However, when it came to creativity being tapped; frankly I sucked. My approach was feckless and I suspect that was because the exercises were prescribed. I truly found it difficult to rise to the occasion and I turned out a lot of shit from beginning of the term to the end. Proof of that reality lies in the fact I have saved none of my work from that time, whereas I have saved most other things I’ve produced on my own.

I don’t fault the teacher in this. He was a fine artist in his own right, as well as being a witty and highly intelligent man. A man I could have learned much from, no doubt. Yet, I didn’t feel ‘free’ in that classroom situation; I felt intimidated, and nothing kills creativity (for me at least) than too much direction.

So, I can only hope that the kids of Aspen school are permitted to carry on with their wee projects without any interference, and we will then be able to continue to appreciate them.

Sometimes I get the feeling I have tended my garden much too long


One thing you must understand about gardens is that they are relentless in their demands. Plants don’t care about what you want or need because they are incapable of such emotions, or any emotions. They are pretty much at the gardener’s bequest in terms of survival.

So, water them after you have provided them with a benevolent and fertile medium into which to extend their roots and they are as happy as – well, as happy as plants can be. They grow and produce flowers – the blooms are actually their naughty bits, designed to produce fruit of some sort so that they can reproduce their kind.

Sadly, if we ignore them they do one of two things. They either die – or they spread in profligate manner. Of the latter reality we have cornflowers that know no limits to their spreading, likewise grape hyacinths, and those silly silver-dollar plants.

To keep your plants prolific, you must weed, you must cultivate, you must prune, you must do a lot of backbreaking toil or you will never make it into the pages of Better Homes and Gardens.mememe

Our garden is looking good this year. Thanks to benevolent weather and with testament being borne by the scars from thorn lacerations on my arms it damn well better look good. That’s because I am still in ‘give a shit’ mode. In normal years the delights of the home botanical patch begin to pale by about August and most home gardeners are quite prepared to let the stuff go to seed, get dried out and, hopefully, harvest a few veggies. Otherwise, and again in normal years, at that time I am prepared to say “Your on your own, botanical stuff.”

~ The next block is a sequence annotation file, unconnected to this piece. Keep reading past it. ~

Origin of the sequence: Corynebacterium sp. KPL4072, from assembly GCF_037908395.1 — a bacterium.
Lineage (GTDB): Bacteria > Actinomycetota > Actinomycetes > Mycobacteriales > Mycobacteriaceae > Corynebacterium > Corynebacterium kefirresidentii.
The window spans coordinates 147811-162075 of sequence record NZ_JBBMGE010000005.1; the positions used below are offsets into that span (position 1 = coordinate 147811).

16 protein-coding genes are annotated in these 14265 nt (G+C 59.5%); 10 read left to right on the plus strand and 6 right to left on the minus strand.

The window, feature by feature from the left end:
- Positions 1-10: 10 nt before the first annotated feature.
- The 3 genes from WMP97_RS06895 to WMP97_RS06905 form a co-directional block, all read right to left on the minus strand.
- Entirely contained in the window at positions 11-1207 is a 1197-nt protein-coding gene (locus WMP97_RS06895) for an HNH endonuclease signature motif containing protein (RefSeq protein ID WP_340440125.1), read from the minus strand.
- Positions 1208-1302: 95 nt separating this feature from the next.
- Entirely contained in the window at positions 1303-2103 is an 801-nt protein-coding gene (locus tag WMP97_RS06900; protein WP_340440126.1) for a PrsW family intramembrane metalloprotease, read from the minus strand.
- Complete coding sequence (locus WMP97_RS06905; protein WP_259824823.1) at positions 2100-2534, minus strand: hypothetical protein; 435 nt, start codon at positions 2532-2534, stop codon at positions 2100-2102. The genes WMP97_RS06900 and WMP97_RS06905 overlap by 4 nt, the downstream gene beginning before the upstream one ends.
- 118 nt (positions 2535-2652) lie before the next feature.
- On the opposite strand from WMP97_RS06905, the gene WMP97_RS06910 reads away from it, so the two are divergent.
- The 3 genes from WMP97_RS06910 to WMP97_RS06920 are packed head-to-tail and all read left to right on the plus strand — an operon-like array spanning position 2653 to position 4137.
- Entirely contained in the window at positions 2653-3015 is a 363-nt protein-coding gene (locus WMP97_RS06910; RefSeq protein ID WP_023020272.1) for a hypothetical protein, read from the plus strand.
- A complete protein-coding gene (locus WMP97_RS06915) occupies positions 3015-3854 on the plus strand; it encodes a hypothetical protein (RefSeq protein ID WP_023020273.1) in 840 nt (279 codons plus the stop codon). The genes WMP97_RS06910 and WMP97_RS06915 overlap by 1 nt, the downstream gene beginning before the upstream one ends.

This year, the year of the great no-winter and the year in which spring was largely passed by and we went into summer in early June, things are different.

I said to Wendy the other day that the tomato plants don’t seem to be moving along particularly brilliantly in terms of fruiting up. She pointed out when I made the statement that it was only mid-June. In ‘normal’ years the plants would have only been in the ground for a couple of weeks if we’d followed the normal May 24th dictates for tender plants. Those year, of course, they went into the ground weeks earlier.

Gardening equals exercise which equals tired small person.

Gardening equals exercise which equals tired small person.

What this is likely to mean is that I’ll get into gardening ennui by the beginning of July rather than the beginning of August. Come July I am going to start thinking a number of things like:

– we should move into an apartment and not have to worry about the garden at all. Just have potted plants in the house.

– we should go off on vacation and forget about tasks that need to be seen to out in the yard.

– we should just pave the whole damn thing over.

– we should be more accepting of the fact that we are at the advent of a major climate shift and start planting palms, Joshua trees and cacti.

– we should no longer worry about watering and just let everything dry up and blow away like tumbling tumbleweeds.

Yet, then I look outside and think, it all looks pretty damn nice and I do have some watering and fertilizing to do.